Qualities of a Good Pneumatic Valve

Compressed air is an essential energy source throughout industry. Driving actuators and grippers, compressed air powers automation of every kind. It’s responsible for assembly, transport, filling and packing operations in electronics, food and beverage, medical device manufacturing and more.

Compressed air, a.k.a. pneumatic power, is distributed and delivered through valves and piping to operate cylinders that deliver motion. When it’s time to carry out industrial machine repair work, the pneumatic components are some of the first components to replace. Choosing those replacements is often a challenge though: there are a host of manufacturers and it can be difficult to know what to look for. Here’s our advice.

Basics of Pneumatic Valves

Valves come in innumerable types but that most commonly used in pneumatic applications is the directional spool valve. This comprises a cylinder with stepped diameters that slides axially in a bore. The bore runs through the center of a housing which contains multiple ports. Air is supplied to one or more or these ports and the position of the spool determines which port it leaves through.

Sealing between spool and bore is achieved either by machining both to very tight tolerances or by fitting a sealing element to the periphery of the larger or raised diameters on the spool.

While manually-operated valves may be used in some situations, most valves in industrial machinery are solenoid-controlled. In these the solenoid responds to signals issued by a PLC. Some valves may have two solenoids, (one each end of the spool,) to enable accurate movement and allow stopping midway between the end travel positions.

Solenoid valves are either direct-acting, where the coil moves the spool, or pilot-actuated. In a pilot-actuated valve the solenoid enables air to flow in a way that moves the spool. Pilot-actuated valves are often smaller and more cost-effective.

Selection Considerations

The best valve for an application is one that most closely matches the requirements. The first points to consider are:

1. What is the valve controlling?

Some mechanisms need only a single movement with an immediate return while others need to move and stay in that position. Others may require a midpoint position. Safety should be a major consideration: if power to the valve is cut should the motion continue or stop?

2. What flow is needed?

Flow is expressed in cubic feet per minute (CFM) or as a volume coefficient, (Cv). The diameter of the ports on the valve body play a big part in the flow rate achieved.

Getting the right flow is key to achieving the acceleration and velocity the cylinder needs in the application. An alternative to calculating the required flow through the valve is to discuss the requirements with a valve specialist.

3. How will it be controlled?

Most valves encountered during an industrial machine repair will be solenoid-controlled with signals sent from a PLC. (A double solenoid valve needs two PLC lines.) Safety-critical applications need special consideration.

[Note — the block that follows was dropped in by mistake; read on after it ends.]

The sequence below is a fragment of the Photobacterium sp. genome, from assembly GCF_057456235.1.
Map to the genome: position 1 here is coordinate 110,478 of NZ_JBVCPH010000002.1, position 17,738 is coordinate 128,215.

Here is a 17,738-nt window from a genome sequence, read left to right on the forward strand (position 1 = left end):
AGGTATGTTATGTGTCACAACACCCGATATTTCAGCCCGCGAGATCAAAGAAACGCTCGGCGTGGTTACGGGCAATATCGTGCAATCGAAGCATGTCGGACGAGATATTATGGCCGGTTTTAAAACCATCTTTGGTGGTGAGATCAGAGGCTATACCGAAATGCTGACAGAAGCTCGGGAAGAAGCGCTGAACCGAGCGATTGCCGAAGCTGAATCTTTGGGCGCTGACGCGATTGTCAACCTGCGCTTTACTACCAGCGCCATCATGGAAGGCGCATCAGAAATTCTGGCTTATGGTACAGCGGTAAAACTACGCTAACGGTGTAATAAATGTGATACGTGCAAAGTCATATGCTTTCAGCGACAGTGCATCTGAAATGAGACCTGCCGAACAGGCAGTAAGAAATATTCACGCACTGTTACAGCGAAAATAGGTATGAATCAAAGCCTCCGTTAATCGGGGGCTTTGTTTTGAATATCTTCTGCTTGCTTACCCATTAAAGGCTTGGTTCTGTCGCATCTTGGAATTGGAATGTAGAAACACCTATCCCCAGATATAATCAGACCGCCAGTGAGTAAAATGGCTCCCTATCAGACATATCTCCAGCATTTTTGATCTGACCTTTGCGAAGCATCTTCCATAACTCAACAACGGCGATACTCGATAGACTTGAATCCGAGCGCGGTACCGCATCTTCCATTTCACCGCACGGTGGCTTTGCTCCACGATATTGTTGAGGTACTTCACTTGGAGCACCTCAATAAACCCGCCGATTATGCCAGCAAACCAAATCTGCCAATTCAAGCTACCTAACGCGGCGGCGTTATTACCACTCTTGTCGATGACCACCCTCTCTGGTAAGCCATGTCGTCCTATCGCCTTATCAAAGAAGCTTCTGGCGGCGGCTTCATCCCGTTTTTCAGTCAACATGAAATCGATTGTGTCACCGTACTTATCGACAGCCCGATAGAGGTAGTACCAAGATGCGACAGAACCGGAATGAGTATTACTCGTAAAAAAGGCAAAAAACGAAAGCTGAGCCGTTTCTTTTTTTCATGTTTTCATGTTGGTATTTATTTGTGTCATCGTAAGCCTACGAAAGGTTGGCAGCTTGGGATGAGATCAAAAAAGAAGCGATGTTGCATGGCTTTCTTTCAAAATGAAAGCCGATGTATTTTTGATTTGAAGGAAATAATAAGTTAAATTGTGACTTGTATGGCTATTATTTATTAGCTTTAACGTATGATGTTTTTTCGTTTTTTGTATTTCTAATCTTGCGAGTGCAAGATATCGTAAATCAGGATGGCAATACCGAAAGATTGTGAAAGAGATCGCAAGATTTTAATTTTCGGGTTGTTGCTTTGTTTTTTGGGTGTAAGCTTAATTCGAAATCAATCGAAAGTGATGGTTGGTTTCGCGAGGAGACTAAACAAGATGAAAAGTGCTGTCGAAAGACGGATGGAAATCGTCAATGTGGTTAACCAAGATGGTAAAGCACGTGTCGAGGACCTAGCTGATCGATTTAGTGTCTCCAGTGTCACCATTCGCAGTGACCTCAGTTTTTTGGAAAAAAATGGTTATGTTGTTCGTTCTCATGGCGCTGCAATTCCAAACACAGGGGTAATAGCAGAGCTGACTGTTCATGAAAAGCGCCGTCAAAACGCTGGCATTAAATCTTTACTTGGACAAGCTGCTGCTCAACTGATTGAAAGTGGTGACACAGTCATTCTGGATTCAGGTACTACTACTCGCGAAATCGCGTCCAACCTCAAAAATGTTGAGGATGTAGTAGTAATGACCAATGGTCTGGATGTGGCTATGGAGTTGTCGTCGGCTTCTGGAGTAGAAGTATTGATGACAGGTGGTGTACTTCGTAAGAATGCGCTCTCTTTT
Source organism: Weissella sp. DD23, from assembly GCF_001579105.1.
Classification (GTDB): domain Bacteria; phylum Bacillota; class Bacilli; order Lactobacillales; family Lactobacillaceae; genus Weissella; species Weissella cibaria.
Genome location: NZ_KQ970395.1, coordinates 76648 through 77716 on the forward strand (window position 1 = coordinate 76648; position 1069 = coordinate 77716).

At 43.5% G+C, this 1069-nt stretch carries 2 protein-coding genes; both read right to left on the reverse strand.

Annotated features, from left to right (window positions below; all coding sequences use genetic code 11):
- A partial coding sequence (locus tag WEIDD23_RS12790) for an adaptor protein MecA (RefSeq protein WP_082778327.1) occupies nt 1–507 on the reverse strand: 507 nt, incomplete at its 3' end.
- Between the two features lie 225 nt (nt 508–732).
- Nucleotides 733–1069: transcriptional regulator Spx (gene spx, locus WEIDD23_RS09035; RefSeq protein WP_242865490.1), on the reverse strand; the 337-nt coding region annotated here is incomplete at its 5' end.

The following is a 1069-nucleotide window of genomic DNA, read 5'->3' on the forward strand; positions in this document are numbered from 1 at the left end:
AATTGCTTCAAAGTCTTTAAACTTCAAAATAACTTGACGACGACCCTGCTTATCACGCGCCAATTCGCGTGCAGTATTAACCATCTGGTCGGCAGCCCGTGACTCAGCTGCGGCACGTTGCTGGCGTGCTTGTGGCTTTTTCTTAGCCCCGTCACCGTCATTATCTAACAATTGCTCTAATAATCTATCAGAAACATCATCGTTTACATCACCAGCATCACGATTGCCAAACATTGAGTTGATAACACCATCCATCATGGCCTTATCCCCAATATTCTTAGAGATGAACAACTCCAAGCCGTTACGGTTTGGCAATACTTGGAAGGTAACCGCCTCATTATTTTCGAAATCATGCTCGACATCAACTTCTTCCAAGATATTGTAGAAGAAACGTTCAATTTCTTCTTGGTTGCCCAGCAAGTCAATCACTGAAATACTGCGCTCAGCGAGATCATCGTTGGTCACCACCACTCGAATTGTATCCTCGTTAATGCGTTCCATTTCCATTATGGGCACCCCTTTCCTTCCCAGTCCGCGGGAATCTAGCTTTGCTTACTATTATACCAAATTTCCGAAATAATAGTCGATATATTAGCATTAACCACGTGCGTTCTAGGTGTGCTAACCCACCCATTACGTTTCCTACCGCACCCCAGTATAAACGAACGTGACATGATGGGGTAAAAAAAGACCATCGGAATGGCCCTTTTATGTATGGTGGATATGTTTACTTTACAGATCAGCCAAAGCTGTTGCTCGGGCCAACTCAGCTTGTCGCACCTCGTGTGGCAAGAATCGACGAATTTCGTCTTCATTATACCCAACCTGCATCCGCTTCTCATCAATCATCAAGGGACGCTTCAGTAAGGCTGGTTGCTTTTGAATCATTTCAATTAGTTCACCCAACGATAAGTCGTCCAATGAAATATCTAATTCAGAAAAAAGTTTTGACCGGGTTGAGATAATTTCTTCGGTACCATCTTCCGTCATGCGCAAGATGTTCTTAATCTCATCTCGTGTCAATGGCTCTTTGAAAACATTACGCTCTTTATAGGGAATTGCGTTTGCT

Installation is closely linked to control method. Typically, industrial pneumatic valves are either standalone, (in-line or with a sub base) or joined into a manifold.

Qualities of a Good Pneumatic Valve

1. Configuration

Number of ports is the main point to consider. Directional spool valves come with two, three or five ports. Also, determine whether the valve should be normally open or normally closed.

2. Actuation

Industrial equipment valves are usually solenoid-operated. Direct acting valves are still used but most applications have gone over to pilot actuation. Some manually-operated valves are used for guards, turntables and similar devices.

3. Material

Valve bodies can be either metal or plastic. Stainless steel, brass and aluminum are common metal choices while PEEK and PPS are the plastics of choice. Spools are usually either aluminum or stainless.

4. Sealing

All directional spool valves will leak slightly, unless specified as bubble-tight. ‘O’ rings or other elastomeric seals on the spool typically last 10 to 20 million cycles but can be damaged as they move over port openings The alternative is where bore and spool lands are precision ground and finished for an extremely tight clearance. Such valves, (where body and spool are both metal,) can last much longer.

Consider Function and Life

Whether replacing a valve as part of an industrial machine repair or designing and building new equipment, the best valve is one that’s matched to the application. Flow, port sizes and port numbers are key considerations for optimal performance. Where life is of concern, look for valve spools with ground components (commonly referred to as “spool and sleeve” design) rather than seals.

Ask JH Foster for Advice on Pneumatic Valves

JH Foster specializes in industrial equipment of all types and our experts have a deep understanding of compressed air and pneumatic systems. Whether you’re repairing, upgrading or building new, they can advise on the best valves for your pneumatic equipment and machinery. Contact us to start that conversation.